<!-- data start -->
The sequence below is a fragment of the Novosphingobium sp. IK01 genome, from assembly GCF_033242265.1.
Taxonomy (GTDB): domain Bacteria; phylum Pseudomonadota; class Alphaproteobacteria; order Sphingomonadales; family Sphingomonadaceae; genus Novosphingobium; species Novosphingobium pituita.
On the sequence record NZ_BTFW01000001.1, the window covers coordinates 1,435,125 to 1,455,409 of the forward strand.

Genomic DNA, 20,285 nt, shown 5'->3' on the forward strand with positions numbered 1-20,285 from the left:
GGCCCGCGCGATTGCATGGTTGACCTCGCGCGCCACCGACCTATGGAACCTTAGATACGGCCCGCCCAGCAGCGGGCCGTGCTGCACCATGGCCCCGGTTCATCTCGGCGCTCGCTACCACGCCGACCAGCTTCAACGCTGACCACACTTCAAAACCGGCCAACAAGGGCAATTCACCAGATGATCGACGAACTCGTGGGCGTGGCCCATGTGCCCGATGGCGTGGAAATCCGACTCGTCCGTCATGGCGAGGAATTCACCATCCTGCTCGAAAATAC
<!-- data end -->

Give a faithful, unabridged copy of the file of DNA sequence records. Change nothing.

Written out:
The sequence below is a fragment of the Novosphingobium sp. IK01 genome, from assembly GCF_033242265.1.
Taxonomy (GTDB): domain Bacteria; phylum Pseudomonadota; class Alphaproteobacteria; order Sphingomonadales; family Sphingomonadaceae; genus Novosphingobium; species Novosphingobium pituita.
On the sequence record NZ_BTFW01000001.1, the window covers coordinates 1,435,125 to 1,455,409 of the forward strand.

Genomic DNA, 20,285 nt, shown 5'->3' on the forward strand with positions numbered 1-20,285 from the left:
GGCCCGCGCGATTGCATGGTTGACCTCGCGCGCCACCGACCTATGGAACCTTAGATACGGCCCGCCCAGCAGCGGGCCGTGCTGCACCATGGCCCCGGTTCATCTCGGCGCTCGCTACCACGCCGACCAGCTTCAACGCTGACCACACTTCAAAACCGGCCAACAAGGGCAATTCACCAGATGATCGACGAACTCGTGGGCGTGGCCCATGTGCCCGATGGCGTGGAAATCCGACTCGTCCGTCATGGCGAGGAATTCACCATCCTGCTCGAAAATAC